You continue into the town which incorporated less than 150 years ago — one of the first white settlements in this part of BC. On Wellington, the main street, you can buy used books, new shoes and shrink-wrapped vinyl in the high fidelity record shop. You had no idea that records sell for $40 now. You look at the vintage Kenwoods but do not ask if they have Chilliwack, the 1980s rock band that sang “My Girl (Gone, Gone, Gone).”
Wellington Street, downtown Chilliwack
You find the town museum housed in the old city hall. The out-of-place Roman column look was conceived by Thomas Hooper in 1912. He also designed the Coqualeezta Indian Residential School, built upon the same land where newcomers plowed up adze blades and carved stone bowls. The best coffee is at Harvest Cafe, and the best doughnuts too. There’s a place to buy crusty Swiss bread and restaurant where you slurp Vietnamese bone broth pho. You hear that the butcher on Yale moved to the suburbs of Sardis, citing a better retail space, but most people think he was tired of the drug addicts at the door. The city is growing, but the homeless population is too.
You had thought of living downtown, but the real estate agent warned of crime. Really you didn’t like the highway noise and the constant stream of trains. You head back towards the suburbs and get stuck behind a tractor going 20 km/hour on Evans Road. You pull off at the roadside stall for local blueberries and then up to a drive-thru for corn. You buy 12 Golden Jubilee, not Peaches and Cream, and get 13 cobs. They hand a paper sack through the window and you hand them your frequent buyer card. After ten dozen, you get another dozen for free.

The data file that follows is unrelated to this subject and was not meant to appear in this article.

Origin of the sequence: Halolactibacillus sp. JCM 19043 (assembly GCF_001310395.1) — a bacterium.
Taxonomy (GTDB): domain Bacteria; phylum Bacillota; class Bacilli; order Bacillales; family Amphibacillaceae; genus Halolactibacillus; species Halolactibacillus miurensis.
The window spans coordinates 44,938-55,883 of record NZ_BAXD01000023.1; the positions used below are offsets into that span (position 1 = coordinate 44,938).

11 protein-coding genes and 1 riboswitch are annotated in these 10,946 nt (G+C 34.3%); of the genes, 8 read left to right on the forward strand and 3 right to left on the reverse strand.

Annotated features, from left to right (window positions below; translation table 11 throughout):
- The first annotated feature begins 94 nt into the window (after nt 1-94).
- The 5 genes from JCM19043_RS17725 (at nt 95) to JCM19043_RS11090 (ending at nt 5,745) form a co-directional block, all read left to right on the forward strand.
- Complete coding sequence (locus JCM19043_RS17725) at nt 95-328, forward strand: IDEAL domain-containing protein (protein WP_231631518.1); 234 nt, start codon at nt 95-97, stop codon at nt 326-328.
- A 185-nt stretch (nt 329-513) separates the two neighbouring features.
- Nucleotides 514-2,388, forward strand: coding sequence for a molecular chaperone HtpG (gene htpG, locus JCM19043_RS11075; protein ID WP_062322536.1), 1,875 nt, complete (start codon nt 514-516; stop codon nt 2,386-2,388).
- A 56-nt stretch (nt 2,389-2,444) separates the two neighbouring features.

When it gets really hot, like 30 degrees, you join the hundreds of others at Cultus Lake. They crowd together at sand beaches and grassy picnic grounds but you find a small pebble beach in the shade. You dive into jewel-like blue water. It would be perfect if there weren’t so many water skiiers around. You try to ignore them, but you leave just the same, when the partiers pull up and idle offshore.
Cultus Lake, seen from Ryder Lake
Not far from the lake, you find a spot on the river where the ice water pools in a rock wall tub. It is deep and no one else has discovered it yet. You dog paddle against the current and find that that you are swimming in place. A guy in an inflatable armchair floats by and raises his frosted can to you.
When you get back to Ryder Lake, a giant black truck with oversized tires and a broken muffler roars up the road. You hear a crack and a black blob falls out of the yellow plum tree. The startled mama bear runs across the road, but her three cubs stay and scramble up a nearby fir. The neighbour’s dog barks and the cubs clamber higher. You telephone the neighbours and ask them to put their dog inside so the little ones can get away. Later you try to pick the plums, but most are too high, so your husband gets out the chainsaw and cuts the unreachable part of the tree down. You make pint after pint of ginger and vanilla plum jam.